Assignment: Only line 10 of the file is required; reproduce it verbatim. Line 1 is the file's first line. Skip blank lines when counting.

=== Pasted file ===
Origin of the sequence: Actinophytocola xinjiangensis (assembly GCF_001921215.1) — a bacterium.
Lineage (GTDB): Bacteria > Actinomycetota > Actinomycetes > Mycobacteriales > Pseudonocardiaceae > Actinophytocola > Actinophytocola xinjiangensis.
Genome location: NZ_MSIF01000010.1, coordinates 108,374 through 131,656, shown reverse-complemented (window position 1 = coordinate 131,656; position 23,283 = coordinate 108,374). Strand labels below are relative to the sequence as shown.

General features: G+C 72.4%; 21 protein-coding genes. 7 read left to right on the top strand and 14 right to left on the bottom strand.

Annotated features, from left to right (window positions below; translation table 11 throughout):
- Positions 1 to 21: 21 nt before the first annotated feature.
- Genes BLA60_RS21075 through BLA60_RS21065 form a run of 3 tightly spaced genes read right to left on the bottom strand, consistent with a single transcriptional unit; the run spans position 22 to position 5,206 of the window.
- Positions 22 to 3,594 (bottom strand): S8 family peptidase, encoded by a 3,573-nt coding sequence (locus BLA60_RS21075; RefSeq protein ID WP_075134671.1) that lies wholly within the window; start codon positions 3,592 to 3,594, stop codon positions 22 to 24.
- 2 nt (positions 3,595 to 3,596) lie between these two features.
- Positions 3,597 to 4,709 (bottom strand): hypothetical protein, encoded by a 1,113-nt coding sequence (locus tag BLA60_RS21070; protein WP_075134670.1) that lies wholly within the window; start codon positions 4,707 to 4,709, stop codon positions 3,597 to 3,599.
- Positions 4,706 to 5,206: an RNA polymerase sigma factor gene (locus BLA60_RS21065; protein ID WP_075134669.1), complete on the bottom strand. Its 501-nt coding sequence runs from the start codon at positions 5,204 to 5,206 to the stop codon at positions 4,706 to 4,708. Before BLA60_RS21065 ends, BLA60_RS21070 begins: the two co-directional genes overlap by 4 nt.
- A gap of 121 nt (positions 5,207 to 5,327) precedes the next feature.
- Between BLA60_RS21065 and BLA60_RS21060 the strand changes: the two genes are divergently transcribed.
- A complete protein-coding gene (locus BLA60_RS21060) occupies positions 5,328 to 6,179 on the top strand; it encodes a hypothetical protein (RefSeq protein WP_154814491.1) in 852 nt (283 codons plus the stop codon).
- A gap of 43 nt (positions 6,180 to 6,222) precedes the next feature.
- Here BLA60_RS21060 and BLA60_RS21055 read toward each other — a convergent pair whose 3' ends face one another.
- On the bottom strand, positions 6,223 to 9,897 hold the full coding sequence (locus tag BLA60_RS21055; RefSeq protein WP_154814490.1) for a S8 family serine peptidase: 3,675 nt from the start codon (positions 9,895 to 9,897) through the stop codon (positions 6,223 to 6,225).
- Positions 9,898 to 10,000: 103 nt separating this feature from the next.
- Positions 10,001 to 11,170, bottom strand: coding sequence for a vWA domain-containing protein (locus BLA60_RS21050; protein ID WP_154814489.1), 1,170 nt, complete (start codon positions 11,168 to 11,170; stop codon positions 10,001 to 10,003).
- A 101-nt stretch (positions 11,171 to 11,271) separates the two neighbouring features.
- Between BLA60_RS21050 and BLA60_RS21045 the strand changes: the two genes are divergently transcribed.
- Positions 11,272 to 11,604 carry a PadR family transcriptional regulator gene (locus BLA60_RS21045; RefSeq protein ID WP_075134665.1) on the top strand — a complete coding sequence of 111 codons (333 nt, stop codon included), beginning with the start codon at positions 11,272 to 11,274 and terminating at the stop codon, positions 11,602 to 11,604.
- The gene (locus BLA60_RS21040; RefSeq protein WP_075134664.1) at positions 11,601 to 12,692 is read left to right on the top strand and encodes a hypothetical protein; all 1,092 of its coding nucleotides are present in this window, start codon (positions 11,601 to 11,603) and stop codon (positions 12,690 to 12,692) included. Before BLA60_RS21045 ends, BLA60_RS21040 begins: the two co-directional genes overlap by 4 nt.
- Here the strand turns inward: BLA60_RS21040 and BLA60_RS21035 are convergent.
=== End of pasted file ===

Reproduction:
- Positions 3,597 to 4,709 (bottom strand): hypothetical protein, encoded by a 1,113-nt coding sequence (locus tag BLA60_RS21070; protein WP_075134670.1) that lies wholly within the window; start codon positions 4,707 to 4,709, stop codon positions 3,597 to 3,599.